From: Karin Raile
Why aren’t we known as the humane capitol of Minnesota? I read the recent article about dog breeding kennels in Winona County and that a moratorium is still “on the table.” Wonderful! I support a moratorium on further permits of dog breeding kennels that will allow real discussion.
I have lived in Winona County for over 20 years. For as long as I can remember, I have supported animals. I care about how animals are treated; that includes how businesses treat animals, too. I have followed this issue for many years, including back in 2016 when the County Board gave permits to seven of these puppy mills. It still continues. I testified at one of the recent board meetings in August and expressed my concern about these kennels. I am happy to see that the County Board is willing to discuss the permits, the conditions, and (hopefully) the treatment of the animals.
These mills are not producing lumber or flowers — they’re keeping adult dogs for years in cages and pens and mass breeding them to create multiple puppies to be shipped to brokers and pet stores. I do not support this mass production of puppies.
One commissioner said that she thinks discussion of animal health and welfare is micromanaging. It is not. It is the board’s role to govern responsibly and to reflect our values in the county. If the County Board (with recommendations by county staff) is granting permits with conditions but not following up to ensure compliance, that is not good governance. Yes, that can take time and effort. But why grant a permit if you’re not going to check it?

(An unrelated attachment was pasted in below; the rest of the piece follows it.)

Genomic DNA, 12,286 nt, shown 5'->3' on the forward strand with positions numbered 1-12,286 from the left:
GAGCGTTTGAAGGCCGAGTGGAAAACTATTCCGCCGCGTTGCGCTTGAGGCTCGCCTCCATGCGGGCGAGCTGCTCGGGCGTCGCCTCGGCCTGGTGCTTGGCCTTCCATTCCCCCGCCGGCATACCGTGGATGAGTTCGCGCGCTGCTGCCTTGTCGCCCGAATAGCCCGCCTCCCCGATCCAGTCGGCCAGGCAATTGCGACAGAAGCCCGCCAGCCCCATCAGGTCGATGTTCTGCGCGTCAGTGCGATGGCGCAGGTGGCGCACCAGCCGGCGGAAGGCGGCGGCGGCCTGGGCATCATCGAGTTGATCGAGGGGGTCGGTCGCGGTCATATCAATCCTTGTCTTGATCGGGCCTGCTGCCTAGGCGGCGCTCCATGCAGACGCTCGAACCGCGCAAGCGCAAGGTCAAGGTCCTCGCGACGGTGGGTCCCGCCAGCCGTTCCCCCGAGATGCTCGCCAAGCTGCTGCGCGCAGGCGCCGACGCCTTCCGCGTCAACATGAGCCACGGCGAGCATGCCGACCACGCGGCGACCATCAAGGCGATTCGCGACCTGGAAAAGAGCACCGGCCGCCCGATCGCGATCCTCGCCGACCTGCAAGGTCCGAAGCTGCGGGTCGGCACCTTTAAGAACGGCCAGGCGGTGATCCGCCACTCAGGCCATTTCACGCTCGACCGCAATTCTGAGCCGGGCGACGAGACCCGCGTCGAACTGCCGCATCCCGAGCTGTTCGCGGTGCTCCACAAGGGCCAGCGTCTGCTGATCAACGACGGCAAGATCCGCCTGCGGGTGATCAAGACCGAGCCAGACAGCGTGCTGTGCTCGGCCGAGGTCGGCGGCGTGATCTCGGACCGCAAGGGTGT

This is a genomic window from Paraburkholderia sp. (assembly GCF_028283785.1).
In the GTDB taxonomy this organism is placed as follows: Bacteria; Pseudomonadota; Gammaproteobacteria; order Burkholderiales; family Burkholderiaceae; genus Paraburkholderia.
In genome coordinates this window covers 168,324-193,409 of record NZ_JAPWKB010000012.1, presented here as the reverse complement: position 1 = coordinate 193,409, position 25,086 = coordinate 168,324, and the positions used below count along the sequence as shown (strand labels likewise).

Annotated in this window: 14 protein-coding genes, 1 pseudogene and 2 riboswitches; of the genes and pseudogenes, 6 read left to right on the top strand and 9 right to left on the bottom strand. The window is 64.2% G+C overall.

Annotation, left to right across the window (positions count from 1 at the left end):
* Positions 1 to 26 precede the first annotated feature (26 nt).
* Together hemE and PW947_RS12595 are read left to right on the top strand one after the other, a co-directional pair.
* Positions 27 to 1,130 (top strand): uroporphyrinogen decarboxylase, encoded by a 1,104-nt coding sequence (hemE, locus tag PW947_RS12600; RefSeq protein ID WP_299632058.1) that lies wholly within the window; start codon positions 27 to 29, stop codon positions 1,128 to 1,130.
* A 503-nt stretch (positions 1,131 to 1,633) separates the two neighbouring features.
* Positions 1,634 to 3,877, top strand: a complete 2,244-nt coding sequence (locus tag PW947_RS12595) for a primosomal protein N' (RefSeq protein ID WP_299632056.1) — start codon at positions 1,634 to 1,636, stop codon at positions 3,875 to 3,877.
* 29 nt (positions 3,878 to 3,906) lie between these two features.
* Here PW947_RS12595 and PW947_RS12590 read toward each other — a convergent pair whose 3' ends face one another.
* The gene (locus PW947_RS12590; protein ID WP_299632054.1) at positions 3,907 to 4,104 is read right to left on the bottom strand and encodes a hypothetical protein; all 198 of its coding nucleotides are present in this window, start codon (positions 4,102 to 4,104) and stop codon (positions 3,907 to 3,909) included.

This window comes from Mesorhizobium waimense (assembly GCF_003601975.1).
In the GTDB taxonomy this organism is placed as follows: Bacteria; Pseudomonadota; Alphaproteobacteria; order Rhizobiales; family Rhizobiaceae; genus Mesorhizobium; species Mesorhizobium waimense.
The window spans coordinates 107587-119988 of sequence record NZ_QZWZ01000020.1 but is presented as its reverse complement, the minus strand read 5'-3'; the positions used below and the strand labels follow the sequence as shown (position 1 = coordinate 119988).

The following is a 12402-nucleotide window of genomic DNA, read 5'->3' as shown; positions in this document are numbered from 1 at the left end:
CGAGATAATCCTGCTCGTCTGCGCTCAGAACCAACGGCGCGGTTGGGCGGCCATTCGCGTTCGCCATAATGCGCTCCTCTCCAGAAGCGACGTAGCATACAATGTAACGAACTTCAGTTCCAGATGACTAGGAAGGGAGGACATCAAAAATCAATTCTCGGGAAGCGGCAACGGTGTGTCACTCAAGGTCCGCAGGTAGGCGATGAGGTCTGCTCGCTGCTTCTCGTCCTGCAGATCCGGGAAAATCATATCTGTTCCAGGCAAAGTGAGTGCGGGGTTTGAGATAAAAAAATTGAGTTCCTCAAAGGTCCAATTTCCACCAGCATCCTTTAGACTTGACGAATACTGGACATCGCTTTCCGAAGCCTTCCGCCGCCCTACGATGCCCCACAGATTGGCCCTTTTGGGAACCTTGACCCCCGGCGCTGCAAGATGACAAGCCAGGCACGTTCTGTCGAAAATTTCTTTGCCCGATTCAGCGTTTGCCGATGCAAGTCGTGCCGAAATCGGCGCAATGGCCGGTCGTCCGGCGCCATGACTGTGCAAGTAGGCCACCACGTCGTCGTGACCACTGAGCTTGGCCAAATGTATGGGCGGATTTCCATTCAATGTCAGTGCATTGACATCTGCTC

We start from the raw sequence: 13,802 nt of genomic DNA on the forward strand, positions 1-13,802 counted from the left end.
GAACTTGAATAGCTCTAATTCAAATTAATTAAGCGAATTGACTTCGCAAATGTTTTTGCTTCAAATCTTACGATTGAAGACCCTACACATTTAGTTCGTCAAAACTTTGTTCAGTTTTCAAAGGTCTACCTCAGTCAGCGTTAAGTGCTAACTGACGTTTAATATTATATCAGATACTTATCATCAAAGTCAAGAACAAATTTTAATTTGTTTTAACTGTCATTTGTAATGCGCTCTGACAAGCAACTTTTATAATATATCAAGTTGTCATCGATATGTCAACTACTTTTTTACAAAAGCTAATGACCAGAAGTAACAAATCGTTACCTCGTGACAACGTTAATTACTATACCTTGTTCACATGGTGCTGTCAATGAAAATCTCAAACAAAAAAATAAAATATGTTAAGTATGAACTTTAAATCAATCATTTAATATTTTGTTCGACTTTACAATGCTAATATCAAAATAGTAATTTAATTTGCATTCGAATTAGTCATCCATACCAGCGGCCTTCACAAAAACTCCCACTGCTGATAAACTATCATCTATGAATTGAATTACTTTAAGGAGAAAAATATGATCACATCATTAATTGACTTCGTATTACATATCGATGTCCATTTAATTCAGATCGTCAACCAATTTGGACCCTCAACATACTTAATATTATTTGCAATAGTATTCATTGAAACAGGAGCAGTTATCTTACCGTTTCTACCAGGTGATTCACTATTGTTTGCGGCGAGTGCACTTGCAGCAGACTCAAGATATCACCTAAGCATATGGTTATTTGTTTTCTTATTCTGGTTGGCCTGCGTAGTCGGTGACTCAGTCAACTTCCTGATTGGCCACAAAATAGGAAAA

Especially when it involves the production of living, breathing dogs and puppies. Dogs in these kennels are not the same as dogs on a “city block,” as she suggests. Dogs in homes get walks and playtime, and love and attention. They are part of the family. Dogs and puppies in these breeding kennels are seen as inventory and products to be sold; the less labor and energy spent with the animals, the more profit for the kennels. It’s about making money at the expense of the dogs’ health and wellbeing.
This issue can no longer be pushed under the rug. The County Board needs to step up and make changes — for the community and for the animals. Winona County should be known as the humane capitol of Minnesota, not the puppy mill capitol of Minnesota.